In a half-hearted attempt to organize my internet bookmarks this morning I found, for some unexplainable reason, ten or so bookmarks for the same article. I don’t recall bookmarking the page more than once, but somehow it seems to be cloning itself. Since it’s trying so hard to get my attention, I think I’ll pay it some by summarizing it here, even though I’ve touched on the issues it discusses previously.
The article, entitled “The Toxins that Affected Your Great-Grandparents Could be in Your Genes," was published in Smithsonian magazine. It makes the following points:
- In 2005, a researcher who worked with biologist Michael Skinner botched an experiment. The two were studying the effects of a fungicide on fetal development in rats and the researcher accidentally bred the grandchildren of the original subjects.
- When the new rats (the fourth generation of the rats who were originally exposed to the chemical) were analyzed, it was discovered that the animals had sperm defects, but that this was not due to a change in their inherited DNA.
- The experiment was repeated many times with different rats, different chemicals, and different health effects. The pattern held that diseases related to chemical exposures showed up in the fourth and fifth generations. One pattern found was that subsequent generations of rats exposed to DDT were more likely to be obese.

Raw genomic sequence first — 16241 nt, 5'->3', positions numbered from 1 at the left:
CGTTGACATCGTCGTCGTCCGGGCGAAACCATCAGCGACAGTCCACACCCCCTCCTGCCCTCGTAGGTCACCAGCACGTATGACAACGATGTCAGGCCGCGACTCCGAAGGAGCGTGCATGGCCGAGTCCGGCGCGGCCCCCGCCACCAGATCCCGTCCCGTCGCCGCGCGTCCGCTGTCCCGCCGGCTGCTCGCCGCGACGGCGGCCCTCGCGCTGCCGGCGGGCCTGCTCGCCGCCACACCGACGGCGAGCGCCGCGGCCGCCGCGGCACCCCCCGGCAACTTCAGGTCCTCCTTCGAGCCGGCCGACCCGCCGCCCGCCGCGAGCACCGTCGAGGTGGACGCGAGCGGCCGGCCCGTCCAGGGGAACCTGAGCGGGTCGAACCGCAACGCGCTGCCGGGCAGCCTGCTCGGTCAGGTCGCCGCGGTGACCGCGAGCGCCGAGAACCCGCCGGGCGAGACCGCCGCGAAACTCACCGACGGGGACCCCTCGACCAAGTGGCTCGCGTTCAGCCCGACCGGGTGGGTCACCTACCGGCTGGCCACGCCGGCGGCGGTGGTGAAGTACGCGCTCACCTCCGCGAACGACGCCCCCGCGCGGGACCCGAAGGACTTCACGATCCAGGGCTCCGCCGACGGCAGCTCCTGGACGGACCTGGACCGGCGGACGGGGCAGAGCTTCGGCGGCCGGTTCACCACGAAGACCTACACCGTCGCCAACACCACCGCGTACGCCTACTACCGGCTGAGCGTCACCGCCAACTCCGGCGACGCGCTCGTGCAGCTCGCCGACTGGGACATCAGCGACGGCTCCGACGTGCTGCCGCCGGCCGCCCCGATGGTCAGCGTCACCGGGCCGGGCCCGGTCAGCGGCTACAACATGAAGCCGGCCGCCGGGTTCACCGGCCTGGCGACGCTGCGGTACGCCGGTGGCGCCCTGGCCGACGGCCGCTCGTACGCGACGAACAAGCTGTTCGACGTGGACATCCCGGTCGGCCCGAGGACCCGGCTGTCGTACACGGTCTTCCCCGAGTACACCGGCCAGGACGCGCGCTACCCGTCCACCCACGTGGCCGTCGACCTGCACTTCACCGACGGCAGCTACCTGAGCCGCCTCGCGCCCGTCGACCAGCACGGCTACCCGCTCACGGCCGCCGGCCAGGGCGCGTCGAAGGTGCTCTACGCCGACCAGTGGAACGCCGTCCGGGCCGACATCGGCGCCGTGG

- It has long been known that an altered DNA message can be passed on to future generations. In Skinner’s rats, however, the disease process was found to be related to altered patterns of molecules called methyl groups. The author notes, “like burrs stuck to a knit sweater, these methyl molecules interfered with the functioning of the DNA and rode it down through future generations, opening each new one to the same diseases.”
- The discovery spawned a new field, which has come to be called transgenerational epigenetics.
- The “burrs” apparently fasten themselves in a particular arrangement, so that the biological fingerprint of the chemical may be traceable. In the future, it may be possible for doctors to screen people for methylation patterns in order to determine the chemical exposures of previous generations.
- Skinner’s findings have been opposed by “moneyed interests” and by those still attached to the old genetic paradigm. Skinner responds by saying that “the best way to handle these things is to let the science speak for itself."
The science is speaking. Are we listening?